Step 3: Set up your delivery
It wasn’t until November when the construction company called up and said “We’re gonna take you bridge apart real soon here. Where do you want it?”
So the next step is simple: Let them know where & how to deliver it. It’s your bridge now, so tell them in what condition you want it in. I asked that (if they could) they pick it up in one piece (deck and all) and drop it on my abutments, still intact, but they said “No can do”. As they explained, they could have done it that way but it needed to be taken out in two steps, as it was a bit too long and wide to make some of the sharp corners in one piece. So then I told them that the only stipulation that I had in accepting this bridge was that the moving crew could not take the trusses apart , as it was hot-riveted and they would not go back together again. They agreed, so they dropped them off intact.
I was like a kid in a candy store at Christmas time! I went down to watch them take it apart. Here is a picture of what the sight looked like after they took it out. While I was there the farmer from the house across the creek came down and spoke to me about it. He was really jazzed that it was going to a good home and then he told me the most incredible story about that little bridge I had ever heard. Here is the story he told [paraphrased]:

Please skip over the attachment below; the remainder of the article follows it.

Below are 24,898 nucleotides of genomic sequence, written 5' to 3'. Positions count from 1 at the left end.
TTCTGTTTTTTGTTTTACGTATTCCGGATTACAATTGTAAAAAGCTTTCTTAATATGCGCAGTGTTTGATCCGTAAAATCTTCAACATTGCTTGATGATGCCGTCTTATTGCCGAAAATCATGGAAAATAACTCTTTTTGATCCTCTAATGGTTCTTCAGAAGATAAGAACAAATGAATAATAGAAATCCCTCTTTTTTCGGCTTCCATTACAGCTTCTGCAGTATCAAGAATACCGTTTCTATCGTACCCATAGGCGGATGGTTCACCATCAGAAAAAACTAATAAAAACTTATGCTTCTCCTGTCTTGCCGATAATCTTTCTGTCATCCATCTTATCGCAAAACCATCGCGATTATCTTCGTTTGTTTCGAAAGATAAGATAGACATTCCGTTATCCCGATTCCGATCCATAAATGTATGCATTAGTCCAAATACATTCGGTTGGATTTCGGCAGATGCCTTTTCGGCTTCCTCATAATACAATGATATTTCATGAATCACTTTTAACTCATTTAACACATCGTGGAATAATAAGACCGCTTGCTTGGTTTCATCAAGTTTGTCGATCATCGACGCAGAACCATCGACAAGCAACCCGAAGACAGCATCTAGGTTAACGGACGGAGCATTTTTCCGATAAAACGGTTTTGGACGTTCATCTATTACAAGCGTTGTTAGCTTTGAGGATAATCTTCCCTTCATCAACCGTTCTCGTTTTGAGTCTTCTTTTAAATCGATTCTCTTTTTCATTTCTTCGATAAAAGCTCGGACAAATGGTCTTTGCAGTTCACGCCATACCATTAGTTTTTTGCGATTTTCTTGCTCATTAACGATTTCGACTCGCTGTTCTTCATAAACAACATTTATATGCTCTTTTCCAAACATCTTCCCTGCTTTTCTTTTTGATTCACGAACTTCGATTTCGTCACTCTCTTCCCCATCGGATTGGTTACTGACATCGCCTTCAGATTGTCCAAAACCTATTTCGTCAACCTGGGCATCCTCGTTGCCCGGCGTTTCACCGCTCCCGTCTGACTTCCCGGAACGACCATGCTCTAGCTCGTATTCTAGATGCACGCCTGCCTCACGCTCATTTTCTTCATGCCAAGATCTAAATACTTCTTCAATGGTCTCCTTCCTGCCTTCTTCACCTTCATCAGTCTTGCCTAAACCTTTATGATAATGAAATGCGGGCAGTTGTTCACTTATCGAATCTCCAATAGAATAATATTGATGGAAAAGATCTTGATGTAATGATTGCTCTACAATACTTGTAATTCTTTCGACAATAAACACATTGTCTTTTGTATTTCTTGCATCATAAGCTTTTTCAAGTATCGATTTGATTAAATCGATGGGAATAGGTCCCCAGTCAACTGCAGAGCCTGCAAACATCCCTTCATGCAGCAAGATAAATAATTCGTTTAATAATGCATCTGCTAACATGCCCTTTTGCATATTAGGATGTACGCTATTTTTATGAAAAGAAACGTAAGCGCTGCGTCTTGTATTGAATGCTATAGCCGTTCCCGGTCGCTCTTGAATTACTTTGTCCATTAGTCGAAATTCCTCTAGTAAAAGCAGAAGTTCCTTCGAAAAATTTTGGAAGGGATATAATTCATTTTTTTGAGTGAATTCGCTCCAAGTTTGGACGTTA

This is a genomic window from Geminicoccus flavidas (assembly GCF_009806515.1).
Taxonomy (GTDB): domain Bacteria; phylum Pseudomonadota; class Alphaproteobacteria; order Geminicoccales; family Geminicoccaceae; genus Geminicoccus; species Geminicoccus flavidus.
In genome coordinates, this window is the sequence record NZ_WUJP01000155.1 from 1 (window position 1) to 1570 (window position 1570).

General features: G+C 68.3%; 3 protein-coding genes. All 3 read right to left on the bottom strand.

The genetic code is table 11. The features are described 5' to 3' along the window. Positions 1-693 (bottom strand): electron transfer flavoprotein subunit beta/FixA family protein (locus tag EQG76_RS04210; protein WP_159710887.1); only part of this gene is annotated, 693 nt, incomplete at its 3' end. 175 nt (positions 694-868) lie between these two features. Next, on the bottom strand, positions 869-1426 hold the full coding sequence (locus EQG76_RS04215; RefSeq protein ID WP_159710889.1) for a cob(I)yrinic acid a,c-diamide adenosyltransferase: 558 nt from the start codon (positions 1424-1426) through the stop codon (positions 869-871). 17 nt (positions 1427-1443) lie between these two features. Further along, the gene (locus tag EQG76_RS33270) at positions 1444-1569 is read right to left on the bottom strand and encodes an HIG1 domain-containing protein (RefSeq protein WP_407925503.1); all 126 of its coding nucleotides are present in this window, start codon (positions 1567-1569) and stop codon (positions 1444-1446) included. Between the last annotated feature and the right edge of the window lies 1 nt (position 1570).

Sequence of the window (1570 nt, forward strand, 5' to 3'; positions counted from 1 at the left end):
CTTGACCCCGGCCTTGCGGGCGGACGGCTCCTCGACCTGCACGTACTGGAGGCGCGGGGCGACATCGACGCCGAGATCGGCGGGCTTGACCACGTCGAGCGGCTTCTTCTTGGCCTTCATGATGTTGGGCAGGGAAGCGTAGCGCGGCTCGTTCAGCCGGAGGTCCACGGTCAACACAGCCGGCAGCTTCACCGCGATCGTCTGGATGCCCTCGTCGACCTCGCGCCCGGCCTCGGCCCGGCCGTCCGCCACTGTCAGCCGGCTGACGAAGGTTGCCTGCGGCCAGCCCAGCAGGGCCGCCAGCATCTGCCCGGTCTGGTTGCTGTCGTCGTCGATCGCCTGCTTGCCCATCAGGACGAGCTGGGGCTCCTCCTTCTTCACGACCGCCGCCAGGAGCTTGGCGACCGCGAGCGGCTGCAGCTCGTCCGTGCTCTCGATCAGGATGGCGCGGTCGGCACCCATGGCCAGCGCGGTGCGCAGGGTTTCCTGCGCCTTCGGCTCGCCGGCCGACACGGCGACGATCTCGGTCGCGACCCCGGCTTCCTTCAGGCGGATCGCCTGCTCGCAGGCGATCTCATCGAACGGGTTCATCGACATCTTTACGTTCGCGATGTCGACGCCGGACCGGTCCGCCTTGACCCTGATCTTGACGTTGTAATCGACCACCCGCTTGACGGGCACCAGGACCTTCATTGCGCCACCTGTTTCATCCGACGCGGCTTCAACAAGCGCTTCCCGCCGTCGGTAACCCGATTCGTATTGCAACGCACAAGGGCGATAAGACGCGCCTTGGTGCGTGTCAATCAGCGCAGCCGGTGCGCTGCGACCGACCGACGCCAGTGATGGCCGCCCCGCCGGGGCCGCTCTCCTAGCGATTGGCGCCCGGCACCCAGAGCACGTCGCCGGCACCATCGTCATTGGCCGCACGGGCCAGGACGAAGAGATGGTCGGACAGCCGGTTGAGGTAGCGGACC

About 20 years back he was building a dairy barn and needed about 7 yards of cement for the floor. When the cement guy said he was on his way he stepped out to watch him come down the road. Only he didn’t come down the road; the driver had taken the wrong route, and without knowing what lay ahead he drove that cement truck with 7 yards of cement [turning in the back] across that little bridge. Long about now [he said to himself] “Oh crap, this ain’t good …”. He fully expected to watch the whole rig drop 20 foot into the creek below and so he made ready to call the local hospital. Much to his surprise the bridge flexed and moaned a bit but let the truck on across.
Okay, for all you engineers out there, let’s crunch some numbers here: at 4,695lbs/cu yds he had about 32,875 lbs of load on the back of a cement truck that weighed somewhere between 30,000 lbs and 45,000 lbs empty. Since most cement trucks [that can carry 7 yards in one load] are rated at 9 yards total, he probably weighed closer to the 45,000 lbs. For the sake of being conservative let’s say he weighed about 40,000 lbs empty. This means he drove over 72,000 lbs (36 tons!) across a little bridge with a 3 ton weight limit unscathed. And, since it is at the bottom of a windy road, I can promise you he didn’t have much speed when his wheel hit that wooden deck. Pretty strong, huh…
I took a before and after picture of the original site after they took the bridge out. Wow…what a mess! Here (also) is the front page of the local paper showing the drop off. I now had my 15 minutes of fame, right alongside there with our own local version of the Uni-bomber's crew!…Cool!